Congress returns from its summer recess this week to a world turned upside down and the legislative agenda scrambled in the process. Democratic plans to put the spotlight on domestic issues will have to make way for the overriding question of how much aid the United States should provide the Soviet Union -- and in what form. In this arena, President Bush is in his element while his congressional opposition is distracted and divided.
Yet even the demise of Soviet Communism will not deflect Senate confirmation hearings on Judge Clarence Thomas for the Supreme Court, Robert M. Gates for the Central Intelligence Agency and William Taylor for the Federal Deposit Insurance Corp. Each of these nominations brings explosive political controversy to the fore: civil rights and abortion in the case of Mr. Thomas, the Iran-contra affair and what the CIA chief-designate knew about it in the case of Mr. Gates and the administration's record in the BCCI scandal in the case of Mr. Taylor.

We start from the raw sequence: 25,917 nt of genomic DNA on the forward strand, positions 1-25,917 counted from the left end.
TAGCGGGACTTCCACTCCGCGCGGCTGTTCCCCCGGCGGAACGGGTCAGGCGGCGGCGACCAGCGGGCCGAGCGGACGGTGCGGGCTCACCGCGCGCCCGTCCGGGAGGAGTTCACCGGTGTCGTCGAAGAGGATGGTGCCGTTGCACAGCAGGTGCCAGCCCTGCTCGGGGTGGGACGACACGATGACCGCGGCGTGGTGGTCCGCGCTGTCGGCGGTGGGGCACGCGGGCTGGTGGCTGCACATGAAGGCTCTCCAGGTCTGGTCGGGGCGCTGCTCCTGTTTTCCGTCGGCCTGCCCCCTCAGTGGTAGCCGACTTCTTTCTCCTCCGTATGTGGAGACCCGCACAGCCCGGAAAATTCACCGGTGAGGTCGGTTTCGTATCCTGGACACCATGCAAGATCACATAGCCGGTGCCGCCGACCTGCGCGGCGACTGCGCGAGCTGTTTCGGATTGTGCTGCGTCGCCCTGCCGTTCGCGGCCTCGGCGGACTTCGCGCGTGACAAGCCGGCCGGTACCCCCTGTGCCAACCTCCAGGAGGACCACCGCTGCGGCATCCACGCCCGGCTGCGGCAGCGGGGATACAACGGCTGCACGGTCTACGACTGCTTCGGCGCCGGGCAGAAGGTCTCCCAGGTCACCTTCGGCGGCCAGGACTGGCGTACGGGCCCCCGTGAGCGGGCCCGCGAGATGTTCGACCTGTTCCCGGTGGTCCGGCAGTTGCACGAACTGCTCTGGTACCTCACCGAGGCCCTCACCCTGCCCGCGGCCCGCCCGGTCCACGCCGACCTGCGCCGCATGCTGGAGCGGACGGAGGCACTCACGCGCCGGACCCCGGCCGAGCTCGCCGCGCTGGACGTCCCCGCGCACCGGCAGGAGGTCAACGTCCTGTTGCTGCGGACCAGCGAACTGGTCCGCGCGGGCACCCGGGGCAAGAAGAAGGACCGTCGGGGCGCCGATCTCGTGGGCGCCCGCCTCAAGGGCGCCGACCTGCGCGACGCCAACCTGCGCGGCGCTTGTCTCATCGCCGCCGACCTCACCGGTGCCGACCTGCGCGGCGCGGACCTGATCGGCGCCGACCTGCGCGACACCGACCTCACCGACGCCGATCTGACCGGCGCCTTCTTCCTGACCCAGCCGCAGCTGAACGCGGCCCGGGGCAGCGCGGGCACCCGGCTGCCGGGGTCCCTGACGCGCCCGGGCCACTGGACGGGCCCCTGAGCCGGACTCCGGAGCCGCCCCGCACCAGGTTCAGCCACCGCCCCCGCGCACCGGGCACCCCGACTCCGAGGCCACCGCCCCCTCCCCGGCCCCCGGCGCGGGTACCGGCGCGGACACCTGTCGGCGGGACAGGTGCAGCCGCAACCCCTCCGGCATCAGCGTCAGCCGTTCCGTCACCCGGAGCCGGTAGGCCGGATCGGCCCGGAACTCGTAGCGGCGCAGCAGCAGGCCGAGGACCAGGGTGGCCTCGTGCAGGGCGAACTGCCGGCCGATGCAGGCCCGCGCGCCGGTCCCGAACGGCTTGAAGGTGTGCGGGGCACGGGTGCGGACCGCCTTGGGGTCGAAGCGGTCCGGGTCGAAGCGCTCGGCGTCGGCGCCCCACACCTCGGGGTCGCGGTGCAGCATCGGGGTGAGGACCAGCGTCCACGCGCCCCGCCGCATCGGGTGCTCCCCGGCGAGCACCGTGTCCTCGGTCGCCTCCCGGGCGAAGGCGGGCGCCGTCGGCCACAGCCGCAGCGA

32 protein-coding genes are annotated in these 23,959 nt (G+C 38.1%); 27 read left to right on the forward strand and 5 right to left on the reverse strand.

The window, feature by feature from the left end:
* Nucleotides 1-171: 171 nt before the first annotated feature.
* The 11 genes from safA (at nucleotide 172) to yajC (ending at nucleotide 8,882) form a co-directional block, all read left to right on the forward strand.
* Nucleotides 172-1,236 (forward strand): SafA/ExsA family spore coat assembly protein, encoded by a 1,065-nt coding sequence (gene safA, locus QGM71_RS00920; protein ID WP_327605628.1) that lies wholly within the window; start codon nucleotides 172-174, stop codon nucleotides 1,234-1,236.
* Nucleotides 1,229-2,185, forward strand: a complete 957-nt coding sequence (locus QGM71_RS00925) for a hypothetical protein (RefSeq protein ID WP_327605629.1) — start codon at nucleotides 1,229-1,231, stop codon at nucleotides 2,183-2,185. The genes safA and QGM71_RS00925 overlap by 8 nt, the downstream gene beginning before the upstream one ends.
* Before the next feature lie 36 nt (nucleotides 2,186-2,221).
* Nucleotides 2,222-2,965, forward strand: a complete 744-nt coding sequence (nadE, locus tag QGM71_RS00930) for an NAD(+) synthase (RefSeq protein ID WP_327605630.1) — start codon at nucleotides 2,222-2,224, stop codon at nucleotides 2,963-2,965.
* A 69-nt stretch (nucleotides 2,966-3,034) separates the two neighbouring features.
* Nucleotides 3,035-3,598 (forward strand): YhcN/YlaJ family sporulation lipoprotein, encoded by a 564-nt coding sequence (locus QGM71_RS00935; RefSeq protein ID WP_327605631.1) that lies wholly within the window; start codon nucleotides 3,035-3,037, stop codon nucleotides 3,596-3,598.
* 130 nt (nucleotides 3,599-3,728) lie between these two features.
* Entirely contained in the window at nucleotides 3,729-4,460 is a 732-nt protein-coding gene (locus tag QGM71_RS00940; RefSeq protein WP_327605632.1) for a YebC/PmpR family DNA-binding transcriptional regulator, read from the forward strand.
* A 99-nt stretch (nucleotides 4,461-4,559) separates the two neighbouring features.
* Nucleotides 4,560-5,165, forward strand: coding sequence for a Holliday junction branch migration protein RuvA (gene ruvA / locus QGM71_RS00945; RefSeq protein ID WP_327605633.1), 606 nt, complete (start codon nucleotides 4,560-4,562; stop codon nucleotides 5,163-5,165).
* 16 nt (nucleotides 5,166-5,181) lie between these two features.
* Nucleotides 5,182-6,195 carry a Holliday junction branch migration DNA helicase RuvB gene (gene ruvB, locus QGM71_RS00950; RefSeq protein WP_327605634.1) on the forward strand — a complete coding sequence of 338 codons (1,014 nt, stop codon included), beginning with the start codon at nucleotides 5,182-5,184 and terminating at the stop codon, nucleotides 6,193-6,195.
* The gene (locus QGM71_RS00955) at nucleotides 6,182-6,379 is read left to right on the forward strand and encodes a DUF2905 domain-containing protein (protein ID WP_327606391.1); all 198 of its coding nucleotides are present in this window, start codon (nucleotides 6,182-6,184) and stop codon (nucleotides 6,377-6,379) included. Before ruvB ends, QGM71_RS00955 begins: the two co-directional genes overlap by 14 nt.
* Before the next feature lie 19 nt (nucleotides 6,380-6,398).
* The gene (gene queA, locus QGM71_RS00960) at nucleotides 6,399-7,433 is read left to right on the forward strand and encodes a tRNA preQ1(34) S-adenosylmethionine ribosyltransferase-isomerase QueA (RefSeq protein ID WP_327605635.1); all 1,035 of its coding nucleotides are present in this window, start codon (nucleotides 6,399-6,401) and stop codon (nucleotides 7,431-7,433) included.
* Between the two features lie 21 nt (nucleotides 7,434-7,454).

So far as must-pass legislation is concerned, however, the congressional agenda is really limited to the enactment of the 10 remaining appropriation bills and a measure to replenish the FDIC's Bank Insurance Fund, a key ingredient in a banking overhaul measure that may prove to be the most substantive legislation of the year. There is plenty more in the hopper, but there is doubt whether a Republican presidency and a Democratic Congress can find much to agree about as they prepare for battle in the 1992 elections.